The long-standing dispute between British Airways and its pilots could have taken an unexpected turn in favour of the airline with the collapse of Thomas Cook
on Monday 23rd September 2019. The British Airline Pilots’ Association (Balpa) have long been demanding increased salaries from the airline in recognition of the vast profits declared in recent years. Whilst talks continue to falter, 93% of Balpa members voted in favour of a 2-day strike action on 9th and 10th September 2019, grounding 1,700 flights at an estimated cost to the airline of at least £140m. Further strike action was due on 27th September, however that has recently been called off by Balpa and yesterdays developments seem unlikely to help their cause.
Why might Thomas Cook collapse be good for BA and bad for its pilots?
1. More pilots available
Thomas Cook employed approximately 600 pilots across its bases, all of whom, as of Monday 23rd September find themselves unemployed. That’s an awful lot of highly skilled airline pilots dumped into the employment pool in a single day. British Airways pilots strongest hand for demanding higher wages was a case of simple economics in supply and demand. There were few qualified pilots able to fly its planes and so those that did, could, within reason, set their pay demands. Something they tried and carried out strike action to push forward, however, something British Airlines has so far resisted. The availability of up to 600 transatlantic and short haul pilots looking for new jobs certainly hasn’t made that case any stronger from the BA pilots perspective.
2. Surge in demand for flights
All Thomas Cook flights and holidays have been cancelled and whilst most customer will have some form of recourse to get their money back, they will likely be looking to book another holiday or flight elsewhere. Price hikes have been widely reported in the media from alternative airlines and tour operators, however analysts have stressed that pricing is largely an automated process and is based on a simply supply and demand basis. Flights to Orlando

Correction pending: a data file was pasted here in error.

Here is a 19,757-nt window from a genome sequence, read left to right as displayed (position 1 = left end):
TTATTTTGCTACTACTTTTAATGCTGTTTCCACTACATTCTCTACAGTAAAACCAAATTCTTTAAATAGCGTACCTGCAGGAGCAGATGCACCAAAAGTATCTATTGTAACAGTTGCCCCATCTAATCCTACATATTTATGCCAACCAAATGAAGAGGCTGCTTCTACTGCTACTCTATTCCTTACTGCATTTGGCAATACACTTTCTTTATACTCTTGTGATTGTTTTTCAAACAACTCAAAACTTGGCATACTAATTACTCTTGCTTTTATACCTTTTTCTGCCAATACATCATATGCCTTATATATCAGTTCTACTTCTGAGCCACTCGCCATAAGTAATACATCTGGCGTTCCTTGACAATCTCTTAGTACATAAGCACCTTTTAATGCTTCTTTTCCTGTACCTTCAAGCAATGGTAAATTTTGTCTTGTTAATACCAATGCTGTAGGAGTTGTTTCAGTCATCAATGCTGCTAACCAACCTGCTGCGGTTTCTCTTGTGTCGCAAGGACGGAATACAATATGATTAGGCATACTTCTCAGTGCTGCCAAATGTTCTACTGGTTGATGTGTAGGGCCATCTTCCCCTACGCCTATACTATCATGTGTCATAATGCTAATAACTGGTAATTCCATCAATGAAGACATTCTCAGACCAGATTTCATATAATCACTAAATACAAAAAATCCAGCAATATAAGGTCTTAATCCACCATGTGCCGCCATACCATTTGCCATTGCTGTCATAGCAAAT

offered by Thomas Cook have been widely reported of jumping in price by over £1,000 for a family of four by other airlines that offer the same routes. Computer algorithms set prices to maximise profits and with one less competitor in the frame and a surge in demand, Thomas Cooks competitors appear well placed to make handsome profits on the back of their collapse.
Will BA pilots strike again?
It remains to be seen where talk will end up, however the 11.5% pay increase over 3 years that will result in some BA captains earning £200k a year has currently been rejected. Will the availability of up to 600 Thomas Cook pilots (and thousands of cabin crew) sway the argument in British Airways favour or will the pilots carry out the very real threat of a 10-day ‘mega strike’ proposed for November 2019?
Even the government has waded into the argument with no.10 urging both sides to “sort out” their differences and move forward in a constructive manner. It seems that political pressure is building on private travel firms with the management of Thomas Cook being heavily criticized for taking huge salaries from a failing company, whilst its share price collapsed and ultimately entered insolvency leaving thousands without jobs and customers without holidays. And for good reason, the UK government is due to foot the bill for the CAA repatriation flights at an estimated cost to the taxpayer in the region of £100m to bring back over 150,000 holiday makers. Codenamed Operation Matterhorn, the Civil Aviation Authority (CAA) has chartered 45 jets to bring UK holiday makers home.
Will BA employ Thomas Cook pilots and crew?
It’s highly likely yes, along with other airlines struggling to keep their staff happy, such as Ryanair who are rarely far from controversy, British Airways may well employ some Thomas Cook pilots and crew to alleviate pressure on their own staff, improve working conditions and use as a bargaining chip in the BA pilot dispute.